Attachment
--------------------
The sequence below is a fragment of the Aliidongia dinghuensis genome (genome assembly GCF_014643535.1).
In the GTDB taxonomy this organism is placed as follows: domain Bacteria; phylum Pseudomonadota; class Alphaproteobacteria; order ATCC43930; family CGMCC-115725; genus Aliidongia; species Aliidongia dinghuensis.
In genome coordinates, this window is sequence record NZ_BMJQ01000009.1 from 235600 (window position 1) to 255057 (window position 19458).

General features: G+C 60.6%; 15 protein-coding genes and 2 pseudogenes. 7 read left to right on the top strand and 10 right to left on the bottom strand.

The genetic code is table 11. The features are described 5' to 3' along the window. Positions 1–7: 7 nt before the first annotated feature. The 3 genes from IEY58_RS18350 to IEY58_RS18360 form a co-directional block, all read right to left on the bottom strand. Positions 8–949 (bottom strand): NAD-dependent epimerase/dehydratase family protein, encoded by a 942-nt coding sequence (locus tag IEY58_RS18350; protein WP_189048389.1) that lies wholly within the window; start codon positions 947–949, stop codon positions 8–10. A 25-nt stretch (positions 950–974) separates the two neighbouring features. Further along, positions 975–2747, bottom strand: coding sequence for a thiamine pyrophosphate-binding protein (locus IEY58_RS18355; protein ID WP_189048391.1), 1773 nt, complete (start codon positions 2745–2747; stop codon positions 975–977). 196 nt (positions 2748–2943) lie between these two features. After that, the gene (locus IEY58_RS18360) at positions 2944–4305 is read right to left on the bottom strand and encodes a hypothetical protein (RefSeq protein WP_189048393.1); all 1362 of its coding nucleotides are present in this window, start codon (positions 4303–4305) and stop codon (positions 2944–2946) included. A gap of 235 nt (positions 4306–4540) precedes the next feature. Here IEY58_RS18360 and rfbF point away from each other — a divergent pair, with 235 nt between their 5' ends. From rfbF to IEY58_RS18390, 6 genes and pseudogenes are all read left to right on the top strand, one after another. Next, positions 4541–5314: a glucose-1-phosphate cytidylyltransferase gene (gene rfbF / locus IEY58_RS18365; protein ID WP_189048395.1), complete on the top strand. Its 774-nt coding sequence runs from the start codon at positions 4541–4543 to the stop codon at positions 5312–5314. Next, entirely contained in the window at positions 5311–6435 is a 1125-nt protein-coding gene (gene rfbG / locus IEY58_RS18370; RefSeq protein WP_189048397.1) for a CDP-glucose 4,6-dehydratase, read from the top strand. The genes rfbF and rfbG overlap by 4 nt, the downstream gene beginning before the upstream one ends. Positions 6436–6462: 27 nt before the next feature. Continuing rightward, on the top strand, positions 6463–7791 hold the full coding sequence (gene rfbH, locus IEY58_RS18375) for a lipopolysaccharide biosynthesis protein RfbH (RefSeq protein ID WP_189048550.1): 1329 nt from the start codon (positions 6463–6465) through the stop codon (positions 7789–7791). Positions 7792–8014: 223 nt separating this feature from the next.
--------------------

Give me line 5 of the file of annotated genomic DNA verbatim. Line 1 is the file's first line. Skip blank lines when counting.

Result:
The genetic code is table 11. The features are described 5' to 3' along the window. Positions 1–7: 7 nt before the first annotated feature. The 3 genes from IEY58_RS18350 to IEY58_RS18360 form a co-directional block, all read right to left on the bottom strand. Positions 8–949 (bottom strand): NAD-dependent epimerase/dehydratase family protein, encoded by a 942-nt coding sequence (locus tag IEY58_RS18350; protein WP_189048389.1) that lies wholly within the window; start codon positions 947–949, stop codon positions 8–10. A 25-nt stretch (positions 950–974) separates the two neighbouring features. Further along, positions 975–2747, bottom strand: coding sequence for a thiamine pyrophosphate-binding protein (locus IEY58_RS18355; protein ID WP_189048391.1), 1773 nt, complete (start codon positions 2745–2747; stop codon positions 975–977). 196 nt (positions 2748–2943) lie between these two features. After that, the gene (locus IEY58_RS18360) at positions 2944–4305 is read right to left on the bottom strand and encodes a hypothetical protein (RefSeq protein WP_189048393.1); all 1362 of its coding nucleotides are present in this window, start codon (positions 4303–4305) and stop codon (positions 2944–2946) included. A gap of 235 nt (positions 4306–4540) precedes the next feature. Here IEY58_RS18360 and rfbF point away from each other — a divergent pair, with 235 nt between their 5' ends. From rfbF to IEY58_RS18390, 6 genes and pseudogenes are all read left to right on the top strand, one after another. Next, positions 4541–5314: a glucose-1-phosphate cytidylyltransferase gene (gene rfbF / locus IEY58_RS18365; protein ID WP_189048395.1), complete on the top strand. Its 774-nt coding sequence runs from the start codon at positions 4541–4543 to the stop codon at positions 5312–5314. Next, entirely contained in the window at positions 5311–6435 is a 1125-nt protein-coding gene (gene rfbG / locus IEY58_RS18370; RefSeq protein WP_189048397.1) for a CDP-glucose 4,6-dehydratase, read from the top strand. The genes rfbF and rfbG overlap by 4 nt, the downstream gene beginning before the upstream one ends. Positions 6436–6462: 27 nt before the next feature. Continuing rightward, on the top strand, positions 6463–7791 hold the full coding sequence (gene rfbH, locus IEY58_RS18375) for a lipopolysaccharide biosynthesis protein RfbH (RefSeq protein ID WP_189048550.1): 1329 nt from the start codon (positions 6463–6465) through the stop codon (positions 7789–7791). Positions 7792–8014: 223 nt separating this feature from the next.